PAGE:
The government has issued a formal response to the e-petition on the Downing Street website that raised the issue about the video on demand service from the BBC, the iPlayer, only being offered for the Windows XP platform.

The petition statement read: "We the undersigned petition the Prime Minister to prevent the BBC from making its iPlayer on-demand television service available to Windows users only, and instruct the corporation to provide its service for other operating systems also".

The petition - initiated by the Open Source Consortium, collected 16,071 signatures from folk unhappy about not being able to use the free service, funded by the license fee, on Windows Vista, Linux-based or Mac computers - helped to prompt a BBC Trust investigation.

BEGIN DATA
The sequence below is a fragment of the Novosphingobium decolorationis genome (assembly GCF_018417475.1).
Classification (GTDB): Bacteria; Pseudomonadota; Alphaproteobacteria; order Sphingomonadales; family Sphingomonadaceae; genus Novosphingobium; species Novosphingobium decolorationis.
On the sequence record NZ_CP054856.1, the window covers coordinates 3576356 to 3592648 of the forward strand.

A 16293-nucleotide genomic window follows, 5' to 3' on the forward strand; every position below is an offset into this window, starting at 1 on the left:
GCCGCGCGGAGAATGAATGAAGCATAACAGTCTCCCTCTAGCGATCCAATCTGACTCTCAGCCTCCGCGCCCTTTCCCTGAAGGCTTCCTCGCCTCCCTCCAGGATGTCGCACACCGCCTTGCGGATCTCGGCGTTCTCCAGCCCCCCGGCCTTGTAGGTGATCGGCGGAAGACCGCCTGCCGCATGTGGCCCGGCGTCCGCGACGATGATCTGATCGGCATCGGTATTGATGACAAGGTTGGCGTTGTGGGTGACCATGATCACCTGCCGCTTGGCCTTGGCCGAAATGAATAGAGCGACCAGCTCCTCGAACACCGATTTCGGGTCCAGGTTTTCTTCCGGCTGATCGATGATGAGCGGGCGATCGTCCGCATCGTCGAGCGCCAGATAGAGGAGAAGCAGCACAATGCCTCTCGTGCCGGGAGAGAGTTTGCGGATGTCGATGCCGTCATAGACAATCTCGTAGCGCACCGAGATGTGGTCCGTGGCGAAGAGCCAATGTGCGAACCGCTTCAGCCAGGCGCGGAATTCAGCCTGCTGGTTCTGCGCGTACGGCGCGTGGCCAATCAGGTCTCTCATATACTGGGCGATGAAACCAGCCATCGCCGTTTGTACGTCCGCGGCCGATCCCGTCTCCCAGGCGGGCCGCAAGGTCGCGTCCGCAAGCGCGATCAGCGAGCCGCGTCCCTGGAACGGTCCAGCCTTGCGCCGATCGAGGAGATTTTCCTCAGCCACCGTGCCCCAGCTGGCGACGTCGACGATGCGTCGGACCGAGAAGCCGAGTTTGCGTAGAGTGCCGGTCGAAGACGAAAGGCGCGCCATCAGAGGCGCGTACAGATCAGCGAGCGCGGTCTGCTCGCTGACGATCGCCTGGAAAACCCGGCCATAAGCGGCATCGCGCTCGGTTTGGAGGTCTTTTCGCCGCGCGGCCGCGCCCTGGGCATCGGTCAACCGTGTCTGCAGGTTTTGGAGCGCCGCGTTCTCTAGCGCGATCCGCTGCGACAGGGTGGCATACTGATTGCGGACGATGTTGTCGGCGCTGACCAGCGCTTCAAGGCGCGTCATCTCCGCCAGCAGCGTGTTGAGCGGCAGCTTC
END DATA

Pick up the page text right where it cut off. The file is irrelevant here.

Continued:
The government's response reads: "The BBC Trust has responsibility for ensuring that the correct degree of scrutiny is given to all proposals from the BBC Executive for new services (such as the iPlayer) and any significant changes to existing services".

"To fulfill this duty, the Trust conducted a Public Value Test on the BBC Executive’s proposals to launch new on-demand services, including BBC iPlayer."

"This included a public consultation and a market impact assessment by Ofcom. In the case of the iPlayer, following the consultation, the Trust noted the strong public demand for the service to be available on a variety of operating systems."

"The BBC Trust made it a condition of approval for the BBC’s on-demand services that the iPlayer is available to users of a range of operating systems, and has given a commitment that it will ensure that the BBC meets this demand as soon as possible."

It's doubtful that the "as soon as possible" timescale will satisfy those unhappy with the service's narrow remit. The BBC had previously stated it hoped to have a Mac version ready this autumn.